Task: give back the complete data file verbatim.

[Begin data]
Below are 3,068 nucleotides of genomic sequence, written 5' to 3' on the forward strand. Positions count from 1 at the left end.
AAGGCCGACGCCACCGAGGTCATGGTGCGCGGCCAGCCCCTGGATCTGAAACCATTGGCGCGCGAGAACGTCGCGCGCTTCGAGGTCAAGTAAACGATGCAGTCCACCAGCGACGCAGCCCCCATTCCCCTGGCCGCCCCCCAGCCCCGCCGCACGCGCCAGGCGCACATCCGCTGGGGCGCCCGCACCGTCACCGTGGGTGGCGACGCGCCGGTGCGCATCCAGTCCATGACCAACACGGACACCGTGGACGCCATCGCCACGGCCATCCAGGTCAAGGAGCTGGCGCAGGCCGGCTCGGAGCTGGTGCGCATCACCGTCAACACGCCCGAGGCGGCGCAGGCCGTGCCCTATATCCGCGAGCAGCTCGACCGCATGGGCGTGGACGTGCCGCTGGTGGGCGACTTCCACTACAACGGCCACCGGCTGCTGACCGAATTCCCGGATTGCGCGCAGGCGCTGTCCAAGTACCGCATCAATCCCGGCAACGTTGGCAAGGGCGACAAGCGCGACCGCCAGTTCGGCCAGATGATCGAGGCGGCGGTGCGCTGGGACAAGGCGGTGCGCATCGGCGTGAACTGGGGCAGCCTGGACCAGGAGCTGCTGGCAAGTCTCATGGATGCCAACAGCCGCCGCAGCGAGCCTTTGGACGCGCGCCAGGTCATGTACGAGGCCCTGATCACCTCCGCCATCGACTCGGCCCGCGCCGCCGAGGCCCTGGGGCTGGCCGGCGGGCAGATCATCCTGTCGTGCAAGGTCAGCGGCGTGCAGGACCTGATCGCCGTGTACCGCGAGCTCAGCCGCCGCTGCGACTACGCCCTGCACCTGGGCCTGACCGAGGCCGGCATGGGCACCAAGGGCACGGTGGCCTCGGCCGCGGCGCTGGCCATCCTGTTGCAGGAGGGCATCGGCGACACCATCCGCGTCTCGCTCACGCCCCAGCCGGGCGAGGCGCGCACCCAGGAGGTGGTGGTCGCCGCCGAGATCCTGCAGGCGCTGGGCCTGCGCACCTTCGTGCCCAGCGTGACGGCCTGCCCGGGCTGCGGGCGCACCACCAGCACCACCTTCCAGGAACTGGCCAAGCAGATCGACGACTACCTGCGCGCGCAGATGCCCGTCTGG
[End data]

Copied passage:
Below are 3,068 nucleotides of genomic sequence, written 5' to 3' on the forward strand. Positions count from 1 at the left end.
AAGGCCGACGCCACCGAGGTCATGGTGCGCGGCCAGCCCCTGGATCTGAAACCATTGGCGCGCGAGAACGTCGCGCGCTTCGAGGTCAAGTAAACGATGCAGTCCACCAGCGACGCAGCCCCCATTCCCCTGGCCGCCCCCCAGCCCCGCCGCACGCGCCAGGCGCACATCCGCTGGGGCGCCCGCACCGTCACCGTGGGTGGCGACGCGCCGGTGCGCATCCAGTCCATGACCAACACGGACACCGTGGACGCCATCGCCACGGCCATCCAGGTCAAGGAGCTGGCGCAGGCCGGCTCGGAGCTGGTGCGCATCACCGTCAACACGCCCGAGGCGGCGCAGGCCGTGCCCTATATCCGCGAGCAGCTCGACCGCATGGGCGTGGACGTGCCGCTGGTGGGCGACTTCCACTACAACGGCCACCGGCTGCTGACCGAATTCCCGGATTGCGCGCAGGCGCTGTCCAAGTACCGCATCAATCCCGGCAACGTTGGCAAGGGCGACAAGCGCGACCGCCAGTTCGGCCAGATGATCGAGGCGGCGGTGCGCTGGGACAAGGCGGTGCGCATCGGCGTGAACTGGGGCAGCCTGGACCAGGAGCTGCTGGCAAGTCTCATGGATGCCAACAGCCGCCGCAGCGAGCCTTTGGACGCGCGCCAGGTCATGTACGAGGCCCTGATCACCTCCGCCATCGACTCGGCCCGCGCCGCCGAGGCCCTGGGGCTGGCCGGCGGGCAGATCATCCTGTCGTGCAAGGTCAGCGGCGTGCAGGACCTGATCGCCGTGTACCGCGAGCTCAGCCGCCGCTGCGACTACGCCCTGCACCTGGGCCTGACCGAGGCCGGCATGGGCACCAAGGGCACGGTGGCCTCGGCCGCGGCGCTGGCCATCCTGTTGCAGGAGGGCATCGGCGACACCATCCGCGTCTCGCTCACGCCCCAGCCGGGCGAGGCGCGCACCCAGGAGGTGGTGGTCGCCGCCGAGATCCTGCAGGCGCTGGGCCTGCGCACCTTCGTGCCCAGCGTGACGGCCTGCCCGGGCTGCGGGCGCACCACCAGCACCACCTTCCAGGAACTGGCCAAGCAGATCGACGACTACCTGCGCGCGCAGATGCCCGTCTGG